Half a croissant, on a plate, with a sign in front of it saying '50c'
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I see dead people. You can too!

Bury loved ones in such a manner that families and friends can visit and see the bodies as opposed to just the headstones
  [vote for,

Yes it's morbid, but what if...?

What if bodies were stored in coffins/caskets that had windows on the top and side, or just the side. What if these coffins/caskets were then stored behind glass in underground tunnels where the bodies can be viewed time and time again as friends and family come to visit and leave flowers and cards instead of having to look at a brick with a name on it.

Just imagine 21st century catacombs...

---it's obviously past my bedtime

verTigo, Oct 26 2003

Lenin's Embalmers for Hire http://www.indianex...80118/01850244.html
[Laughs Last, Oct 04 2004]

Jeremy Bentham http://www.arts.uns...es/benthead_low.gif
Philosopher, Political Economist, Utilitarian and embalmed corpse in glass case at University College, London. [calum, Oct 04 2004]

Des o' Conner http://www.des-oconnor.com/
[sufc, Oct 04 2004]


       baked I believe
po, Oct 26 2003

silverstormer, Oct 26 2003

       baked, I would actually rather we introduce canabilism? We should eat our dead, what better way to get close to them? People who really live the idea can dope up their dying relatives on painkillers and start then?   

       Past my bed time aswel I think
Ossalisc, Oct 26 2003

       I'm brand new to this site, and I'm guessing "baked" mean it's been thought of already. Am I right? I think I am.   

       Still past my bedtime, but I'm learning, lol...
verTigo, Oct 26 2003

       May be sort of fun to watch as the body decomposes over time. Or not?
Klaatu, Oct 26 2003

       // "baked" mean it's been thought of already// That's what I'm guessing...   

       Can I just say one thing - this isn't fair! When I first arrived everyone was correcting my spelling! Doesn't anyone care about the quality of grammer?!?!?!
Ossalisc, Oct 26 2003


       Uhm... don't you mean "grammar"? ;)
verTigo, Oct 26 2003

       Where's my grammar? Why, home with my gramper. Actually, Lenin was preserved this way. It probably takes an atheist state for this to not seem morbid.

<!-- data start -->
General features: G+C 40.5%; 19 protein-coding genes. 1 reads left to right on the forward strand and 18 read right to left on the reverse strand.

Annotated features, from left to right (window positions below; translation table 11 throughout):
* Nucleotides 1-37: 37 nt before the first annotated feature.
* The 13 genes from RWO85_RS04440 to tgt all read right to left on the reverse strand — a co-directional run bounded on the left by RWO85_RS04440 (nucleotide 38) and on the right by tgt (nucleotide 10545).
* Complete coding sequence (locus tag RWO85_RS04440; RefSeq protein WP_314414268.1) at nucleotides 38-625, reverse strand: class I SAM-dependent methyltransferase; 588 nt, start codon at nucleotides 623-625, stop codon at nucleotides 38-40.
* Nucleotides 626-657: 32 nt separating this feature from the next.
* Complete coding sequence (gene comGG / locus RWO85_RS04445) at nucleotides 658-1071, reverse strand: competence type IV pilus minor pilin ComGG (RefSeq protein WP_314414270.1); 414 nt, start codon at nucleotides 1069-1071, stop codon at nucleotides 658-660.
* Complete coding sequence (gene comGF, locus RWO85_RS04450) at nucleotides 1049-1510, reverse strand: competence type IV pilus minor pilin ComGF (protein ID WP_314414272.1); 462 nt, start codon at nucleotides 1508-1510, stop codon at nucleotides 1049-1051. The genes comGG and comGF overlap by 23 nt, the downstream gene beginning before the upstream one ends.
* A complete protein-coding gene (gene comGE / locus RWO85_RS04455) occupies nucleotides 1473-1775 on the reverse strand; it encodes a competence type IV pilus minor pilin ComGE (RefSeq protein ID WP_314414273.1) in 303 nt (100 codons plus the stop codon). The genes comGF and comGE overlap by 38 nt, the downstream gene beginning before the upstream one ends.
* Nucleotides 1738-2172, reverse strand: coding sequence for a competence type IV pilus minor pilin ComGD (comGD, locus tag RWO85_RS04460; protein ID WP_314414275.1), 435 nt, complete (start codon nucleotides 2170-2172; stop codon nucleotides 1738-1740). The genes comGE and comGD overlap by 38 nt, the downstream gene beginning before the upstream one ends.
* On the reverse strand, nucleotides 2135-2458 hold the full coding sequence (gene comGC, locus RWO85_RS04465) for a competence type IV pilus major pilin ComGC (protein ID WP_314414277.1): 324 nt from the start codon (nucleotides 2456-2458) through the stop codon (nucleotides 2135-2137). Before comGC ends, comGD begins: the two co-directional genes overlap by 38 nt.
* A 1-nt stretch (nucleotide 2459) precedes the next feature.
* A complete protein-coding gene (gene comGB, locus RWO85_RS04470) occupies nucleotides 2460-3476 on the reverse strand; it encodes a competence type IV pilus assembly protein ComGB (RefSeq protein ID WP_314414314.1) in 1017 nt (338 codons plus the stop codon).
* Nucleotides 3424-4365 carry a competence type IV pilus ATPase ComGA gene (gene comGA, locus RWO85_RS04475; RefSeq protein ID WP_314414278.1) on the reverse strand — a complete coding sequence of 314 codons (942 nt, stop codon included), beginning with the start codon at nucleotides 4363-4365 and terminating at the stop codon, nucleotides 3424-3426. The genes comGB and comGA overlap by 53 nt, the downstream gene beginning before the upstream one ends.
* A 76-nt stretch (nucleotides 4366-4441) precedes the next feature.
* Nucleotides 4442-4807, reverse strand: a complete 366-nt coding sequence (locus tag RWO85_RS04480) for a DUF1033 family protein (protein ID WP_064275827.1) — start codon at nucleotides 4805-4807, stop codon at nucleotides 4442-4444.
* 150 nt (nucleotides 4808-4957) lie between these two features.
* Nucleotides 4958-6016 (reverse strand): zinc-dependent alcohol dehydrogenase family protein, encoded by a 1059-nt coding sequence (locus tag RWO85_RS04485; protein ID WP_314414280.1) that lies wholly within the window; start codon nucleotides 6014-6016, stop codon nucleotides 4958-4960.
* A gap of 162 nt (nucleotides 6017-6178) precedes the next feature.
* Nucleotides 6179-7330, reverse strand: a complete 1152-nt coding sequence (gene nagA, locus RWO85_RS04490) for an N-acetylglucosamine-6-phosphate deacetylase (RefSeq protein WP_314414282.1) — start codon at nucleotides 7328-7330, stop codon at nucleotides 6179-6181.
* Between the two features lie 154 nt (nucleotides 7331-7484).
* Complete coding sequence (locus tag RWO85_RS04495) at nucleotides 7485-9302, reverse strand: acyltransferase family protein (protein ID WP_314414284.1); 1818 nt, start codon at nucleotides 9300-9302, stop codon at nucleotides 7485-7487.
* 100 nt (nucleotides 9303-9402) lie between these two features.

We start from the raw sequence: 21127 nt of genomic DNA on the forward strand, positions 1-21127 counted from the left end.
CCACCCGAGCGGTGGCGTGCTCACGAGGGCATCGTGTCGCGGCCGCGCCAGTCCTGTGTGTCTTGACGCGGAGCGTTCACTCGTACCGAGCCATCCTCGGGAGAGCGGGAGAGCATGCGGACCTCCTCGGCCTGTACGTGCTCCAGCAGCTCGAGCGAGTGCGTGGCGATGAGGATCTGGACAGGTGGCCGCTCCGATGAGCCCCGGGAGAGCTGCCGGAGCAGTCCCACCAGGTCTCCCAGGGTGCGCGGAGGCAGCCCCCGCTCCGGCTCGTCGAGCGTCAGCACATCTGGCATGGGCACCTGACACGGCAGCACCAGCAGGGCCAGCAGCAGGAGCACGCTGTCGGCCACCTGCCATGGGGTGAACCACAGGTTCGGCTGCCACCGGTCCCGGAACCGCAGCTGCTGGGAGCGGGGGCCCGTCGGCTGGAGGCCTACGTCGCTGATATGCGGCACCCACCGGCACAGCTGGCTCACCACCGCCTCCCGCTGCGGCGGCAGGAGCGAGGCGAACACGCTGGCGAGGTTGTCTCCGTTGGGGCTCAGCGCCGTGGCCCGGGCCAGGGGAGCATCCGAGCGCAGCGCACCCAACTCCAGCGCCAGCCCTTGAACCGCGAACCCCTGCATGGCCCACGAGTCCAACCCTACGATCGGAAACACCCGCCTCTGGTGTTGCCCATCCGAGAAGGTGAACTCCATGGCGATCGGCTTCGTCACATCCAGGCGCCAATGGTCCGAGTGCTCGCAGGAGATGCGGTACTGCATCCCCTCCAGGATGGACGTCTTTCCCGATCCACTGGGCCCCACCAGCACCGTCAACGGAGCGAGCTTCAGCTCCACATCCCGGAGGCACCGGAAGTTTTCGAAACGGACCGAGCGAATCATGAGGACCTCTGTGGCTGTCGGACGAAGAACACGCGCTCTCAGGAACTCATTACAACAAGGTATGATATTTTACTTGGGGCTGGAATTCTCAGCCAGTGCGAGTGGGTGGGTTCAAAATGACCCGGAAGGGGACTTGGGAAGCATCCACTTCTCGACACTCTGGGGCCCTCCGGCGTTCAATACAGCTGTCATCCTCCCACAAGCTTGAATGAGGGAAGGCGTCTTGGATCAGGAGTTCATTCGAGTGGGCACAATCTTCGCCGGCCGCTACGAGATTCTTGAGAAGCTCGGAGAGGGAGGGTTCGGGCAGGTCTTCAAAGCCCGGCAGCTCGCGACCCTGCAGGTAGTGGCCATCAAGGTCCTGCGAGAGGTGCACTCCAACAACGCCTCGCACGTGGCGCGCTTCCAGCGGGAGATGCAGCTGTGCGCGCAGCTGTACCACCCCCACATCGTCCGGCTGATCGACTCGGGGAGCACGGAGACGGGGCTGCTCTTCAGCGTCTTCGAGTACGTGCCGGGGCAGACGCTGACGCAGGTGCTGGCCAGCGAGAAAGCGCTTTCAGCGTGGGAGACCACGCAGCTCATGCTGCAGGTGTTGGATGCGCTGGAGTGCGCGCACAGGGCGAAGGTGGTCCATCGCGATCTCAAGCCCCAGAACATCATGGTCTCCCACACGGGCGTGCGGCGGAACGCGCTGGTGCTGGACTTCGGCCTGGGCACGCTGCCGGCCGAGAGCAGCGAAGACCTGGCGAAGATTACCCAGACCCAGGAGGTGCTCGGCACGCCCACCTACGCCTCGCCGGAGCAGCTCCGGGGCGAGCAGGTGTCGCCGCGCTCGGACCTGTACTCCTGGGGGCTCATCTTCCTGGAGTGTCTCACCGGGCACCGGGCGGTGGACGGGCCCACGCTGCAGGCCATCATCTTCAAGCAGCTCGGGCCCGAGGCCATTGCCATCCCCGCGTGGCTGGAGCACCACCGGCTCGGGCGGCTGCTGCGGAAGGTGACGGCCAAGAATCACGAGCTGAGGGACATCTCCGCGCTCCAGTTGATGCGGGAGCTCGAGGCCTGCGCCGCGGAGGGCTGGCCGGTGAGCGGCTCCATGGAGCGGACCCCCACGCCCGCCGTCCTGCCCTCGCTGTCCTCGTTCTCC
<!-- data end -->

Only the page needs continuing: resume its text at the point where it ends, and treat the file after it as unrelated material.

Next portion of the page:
Why put them in a glass coffin? Why not just put them in the corner of your living room. Then you could pose them.
WilyPeyote, Oct 26 2003

       "I'd enjoy the anticipation of getting buried like that..."   

       Gee, talk about seeing the good side of everything.
bristolz, Oct 26 2003

       Could there be tanning bulbs for the truly vain dead?
thumbwax, Oct 26 2003

       Well just as long as you put some kind of anti-rotting spray so that the appearance is preserved intact. Then putting it in the corner of your living room like a stuffed bear would be kinda neat as well.
SmartyPants, Oct 26 2003

       Yuk. Treading on sensitive feelings here
The Kat, Oct 26 2003

       Jeez, guys. It's only dead people you know. Dead bodies aren't sacred or revolting or morbid. They're just dead. Saying that, I wouldn't want one in my living room. Dead things rot. Why stop the process.   

       I don't get the point of preserving dead bodies though. I really don't get the embalming, lead lined coffin, preserve the body for as long as possible thing at all. I mean, what for? When I go, I want to be wrapped in a blanket or something that degrades quickly and buried in a wood. There are loads of woodland burial sites in the UK now so it shouldn't be a problem.   

       [Wileypeyote] //It probably takes an atheist state for this to not seem morbid.//
You say that as if it's a bad thing.
squeak, Oct 27 2003

       //Jeez, guys. It's only dead people you know//